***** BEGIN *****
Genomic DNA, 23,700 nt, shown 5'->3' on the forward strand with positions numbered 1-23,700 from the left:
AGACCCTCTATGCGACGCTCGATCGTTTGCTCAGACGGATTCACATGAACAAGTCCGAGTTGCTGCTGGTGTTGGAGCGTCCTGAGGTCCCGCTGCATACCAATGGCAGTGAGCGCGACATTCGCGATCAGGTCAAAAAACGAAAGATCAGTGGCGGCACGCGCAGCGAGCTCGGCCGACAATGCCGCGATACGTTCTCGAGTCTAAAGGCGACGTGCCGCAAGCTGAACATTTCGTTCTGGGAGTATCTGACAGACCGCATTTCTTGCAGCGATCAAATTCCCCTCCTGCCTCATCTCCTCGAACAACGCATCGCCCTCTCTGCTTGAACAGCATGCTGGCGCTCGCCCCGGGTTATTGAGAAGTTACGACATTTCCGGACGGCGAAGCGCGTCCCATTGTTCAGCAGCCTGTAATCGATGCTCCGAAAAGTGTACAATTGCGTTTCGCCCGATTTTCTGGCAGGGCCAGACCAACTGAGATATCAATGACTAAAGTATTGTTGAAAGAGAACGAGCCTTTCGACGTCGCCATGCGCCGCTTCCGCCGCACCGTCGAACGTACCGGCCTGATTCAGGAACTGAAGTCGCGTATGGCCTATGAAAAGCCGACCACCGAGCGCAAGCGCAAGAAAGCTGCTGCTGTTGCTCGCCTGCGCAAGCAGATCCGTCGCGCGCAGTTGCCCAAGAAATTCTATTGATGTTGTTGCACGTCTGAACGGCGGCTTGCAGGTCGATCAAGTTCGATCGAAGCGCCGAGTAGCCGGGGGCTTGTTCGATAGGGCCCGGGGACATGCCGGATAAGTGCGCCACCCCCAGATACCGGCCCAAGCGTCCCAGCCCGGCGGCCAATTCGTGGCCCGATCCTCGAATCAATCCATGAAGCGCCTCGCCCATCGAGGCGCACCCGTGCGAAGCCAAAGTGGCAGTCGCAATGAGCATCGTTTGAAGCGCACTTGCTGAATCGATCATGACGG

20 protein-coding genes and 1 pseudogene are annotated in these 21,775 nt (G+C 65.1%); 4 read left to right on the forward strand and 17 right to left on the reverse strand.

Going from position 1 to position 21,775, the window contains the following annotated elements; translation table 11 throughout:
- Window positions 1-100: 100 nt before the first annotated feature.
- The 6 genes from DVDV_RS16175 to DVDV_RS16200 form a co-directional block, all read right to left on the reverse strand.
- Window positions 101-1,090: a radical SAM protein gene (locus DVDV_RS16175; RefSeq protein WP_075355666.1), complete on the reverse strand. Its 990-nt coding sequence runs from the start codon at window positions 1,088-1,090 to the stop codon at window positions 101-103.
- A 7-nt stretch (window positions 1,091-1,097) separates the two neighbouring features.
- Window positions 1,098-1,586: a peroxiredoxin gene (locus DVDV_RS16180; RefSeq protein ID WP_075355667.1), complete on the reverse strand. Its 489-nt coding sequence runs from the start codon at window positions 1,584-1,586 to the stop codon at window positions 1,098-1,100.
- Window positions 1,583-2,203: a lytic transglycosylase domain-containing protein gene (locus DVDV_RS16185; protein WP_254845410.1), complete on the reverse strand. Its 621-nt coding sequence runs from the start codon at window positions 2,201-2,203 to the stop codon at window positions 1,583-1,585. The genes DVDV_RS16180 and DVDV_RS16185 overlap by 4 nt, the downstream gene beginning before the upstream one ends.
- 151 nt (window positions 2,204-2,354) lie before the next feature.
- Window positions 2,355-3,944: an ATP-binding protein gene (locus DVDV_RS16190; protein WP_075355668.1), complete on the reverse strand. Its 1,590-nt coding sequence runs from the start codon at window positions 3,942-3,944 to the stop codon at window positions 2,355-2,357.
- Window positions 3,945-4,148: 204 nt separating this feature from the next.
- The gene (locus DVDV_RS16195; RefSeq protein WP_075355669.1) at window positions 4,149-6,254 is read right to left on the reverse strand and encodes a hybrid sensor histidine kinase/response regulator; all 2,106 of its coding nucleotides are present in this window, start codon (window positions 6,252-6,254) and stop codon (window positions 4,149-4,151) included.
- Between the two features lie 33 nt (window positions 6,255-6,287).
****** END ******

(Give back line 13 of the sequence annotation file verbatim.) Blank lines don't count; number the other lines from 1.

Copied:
- Window positions 3,945-4,148: 204 nt separating this feature from the next.